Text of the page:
Contributions to the Theory of Natural Selection: A Series of Essays

Front Cover
Macmillan and Company, 1870 - 384 pages
 

What people are saying - Write a review

We haven't found any reviews in the usual places.

Other editions - View all

Common terms and phrases

Popular passages

Page 361 - Were our minds and senses so expanded, strengthened, and illuminated, as to enable us to see and feel the very molecules of the brain ; were we capable of following all their motions, all their groupings, all their...
Page 325 - ... to capture or overcome both. Though less capable than most other animals of living on the herbs and the fruits that unaided nature supplies, this wonderful faculty taught him to govern and direct nature to his own benefit, and make her produce food for him, when and where he pleased. From...
Page 368 - God of the Granite and the Rose! Soul of the Sparrow and the Bee! The mighty tide of Being flows Through countless channels, Lord, from thee. It leaps to life in grass and flowers, Through every grade of being runs, Till from Creation's radiant towers Its glory flames in stars and suns.
Page 38 - ... to high numbers, the results come nearer to what theory demands, and, as we approach to an infinity of examples, become strictly accurate. Now the scale on which nature works is so vast— the numbers of individuals and...
Page 26 - One of the strongest arguments which have been adduced to prove the original and permanent distinctness of species is, that varieties produced in a state of domesticity are more or less unstable, and often have a tendency, if left to themselves, to return to the normal form of the parent species; and this instability is considered to be a distinctive peculiarity of all varieties, even of those occurring among wild animals in a state of nature, and to constitute a provision for preserving unchanged...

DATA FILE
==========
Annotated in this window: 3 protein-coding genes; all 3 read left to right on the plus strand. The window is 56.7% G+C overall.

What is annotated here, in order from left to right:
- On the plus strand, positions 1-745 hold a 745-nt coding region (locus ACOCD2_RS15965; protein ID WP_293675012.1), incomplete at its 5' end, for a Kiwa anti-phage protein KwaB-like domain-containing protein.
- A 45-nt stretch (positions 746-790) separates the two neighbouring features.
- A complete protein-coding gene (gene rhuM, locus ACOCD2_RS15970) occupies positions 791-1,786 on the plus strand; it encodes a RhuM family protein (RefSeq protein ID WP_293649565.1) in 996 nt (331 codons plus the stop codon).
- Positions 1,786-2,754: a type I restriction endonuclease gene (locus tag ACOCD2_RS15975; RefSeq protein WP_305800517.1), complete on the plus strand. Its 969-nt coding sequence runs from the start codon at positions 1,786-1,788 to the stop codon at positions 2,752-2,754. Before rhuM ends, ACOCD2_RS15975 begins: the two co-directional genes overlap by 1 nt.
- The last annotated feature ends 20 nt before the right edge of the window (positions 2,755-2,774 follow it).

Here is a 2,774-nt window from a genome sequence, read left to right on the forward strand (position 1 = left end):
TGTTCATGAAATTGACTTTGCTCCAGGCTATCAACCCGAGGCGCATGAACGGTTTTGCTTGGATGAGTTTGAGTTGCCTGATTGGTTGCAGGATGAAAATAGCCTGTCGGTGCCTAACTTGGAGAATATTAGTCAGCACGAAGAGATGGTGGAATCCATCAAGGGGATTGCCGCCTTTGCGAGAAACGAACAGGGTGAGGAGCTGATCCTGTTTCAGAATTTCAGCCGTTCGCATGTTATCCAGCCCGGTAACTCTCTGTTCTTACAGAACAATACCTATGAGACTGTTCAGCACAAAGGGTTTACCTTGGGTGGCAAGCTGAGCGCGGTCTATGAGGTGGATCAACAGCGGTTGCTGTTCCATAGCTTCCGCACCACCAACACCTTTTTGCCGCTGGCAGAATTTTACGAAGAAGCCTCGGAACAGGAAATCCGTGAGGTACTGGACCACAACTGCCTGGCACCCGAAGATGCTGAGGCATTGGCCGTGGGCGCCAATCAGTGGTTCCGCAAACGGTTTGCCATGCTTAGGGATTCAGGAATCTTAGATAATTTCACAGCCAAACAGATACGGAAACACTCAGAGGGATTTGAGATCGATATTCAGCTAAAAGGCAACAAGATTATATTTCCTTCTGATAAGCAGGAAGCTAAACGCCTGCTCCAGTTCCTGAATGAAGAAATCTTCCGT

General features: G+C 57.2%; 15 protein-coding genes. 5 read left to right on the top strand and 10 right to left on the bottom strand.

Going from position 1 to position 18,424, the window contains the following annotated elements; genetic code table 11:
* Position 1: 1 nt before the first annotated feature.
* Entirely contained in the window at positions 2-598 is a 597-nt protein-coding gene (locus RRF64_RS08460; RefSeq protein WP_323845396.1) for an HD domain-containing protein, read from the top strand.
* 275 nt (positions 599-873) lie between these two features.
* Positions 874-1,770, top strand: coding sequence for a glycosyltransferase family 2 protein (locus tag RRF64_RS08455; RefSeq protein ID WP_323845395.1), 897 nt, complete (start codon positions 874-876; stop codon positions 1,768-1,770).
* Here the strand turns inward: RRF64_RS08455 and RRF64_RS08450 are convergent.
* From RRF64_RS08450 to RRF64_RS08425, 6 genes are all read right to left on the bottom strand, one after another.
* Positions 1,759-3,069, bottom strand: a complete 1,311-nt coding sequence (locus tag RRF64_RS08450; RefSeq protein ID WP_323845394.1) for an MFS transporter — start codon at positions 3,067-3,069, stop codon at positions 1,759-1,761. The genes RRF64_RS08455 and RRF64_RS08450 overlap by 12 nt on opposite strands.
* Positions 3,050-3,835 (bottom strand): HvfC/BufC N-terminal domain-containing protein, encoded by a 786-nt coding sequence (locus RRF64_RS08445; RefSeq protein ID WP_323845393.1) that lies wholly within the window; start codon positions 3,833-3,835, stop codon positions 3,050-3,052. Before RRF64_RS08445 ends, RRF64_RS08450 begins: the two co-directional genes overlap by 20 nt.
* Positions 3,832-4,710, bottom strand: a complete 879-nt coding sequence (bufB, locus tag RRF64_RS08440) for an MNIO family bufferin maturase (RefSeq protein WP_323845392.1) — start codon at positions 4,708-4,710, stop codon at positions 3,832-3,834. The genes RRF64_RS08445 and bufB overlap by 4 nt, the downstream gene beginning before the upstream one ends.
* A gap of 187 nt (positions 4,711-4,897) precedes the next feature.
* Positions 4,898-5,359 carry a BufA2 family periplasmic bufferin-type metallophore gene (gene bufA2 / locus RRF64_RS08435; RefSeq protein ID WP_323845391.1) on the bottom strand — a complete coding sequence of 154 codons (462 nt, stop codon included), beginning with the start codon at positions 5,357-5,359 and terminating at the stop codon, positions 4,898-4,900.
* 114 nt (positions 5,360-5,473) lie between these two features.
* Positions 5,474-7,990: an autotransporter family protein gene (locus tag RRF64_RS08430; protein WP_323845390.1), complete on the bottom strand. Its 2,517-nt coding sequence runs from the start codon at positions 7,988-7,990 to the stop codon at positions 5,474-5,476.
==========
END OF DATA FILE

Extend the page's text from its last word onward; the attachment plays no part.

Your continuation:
Page 41 - ... but the view here developed renders such an hypothesis quite unnecessary, by showing that similar results must be produced by the action of principles constantly at work in nature.
Page 39 - ... dangers, in procuring shelter from the inclemency of the seasons, and in providing for the subsistence and safety of its offspring. There is no muscle of its body that is not called into daily and hourly activity ; there is no sense or faculty that is not strengthened by continual exercise. The domestic animal, on the other hand, has food provided for it, is sheltered, and often confined, to guard it against the vicissitudes of the seasons, is carefully secured from the attacks of its natural...
Page 343 - ... prepared in advance, only to be fully utilized as he progresses in civilization. A brain slightly larger than that of the gorilla would, according to the evidence before us, fully have sufficed for the limited mental development of the savage ; and we must therefore admit, that the large brain he actually possesses could never have been solely develope.d by any of those laws of evolution, whose essence is, that they lead to a degree of organization exactly proportionate to the wants of each species,...
Page 336 - And assuredly, there is no mark of degradation about any part of its structure. It is, in fact, a fair average human skull, which might have belonged to a philosopher, or might have contained the thoughtless brains of a savage.
Page iv - Far abler men than myself may confess that they have not that untiring patience in accumulating, and that wonderful skill in using, large masses of facts of the most varied kind...

Bibliographic information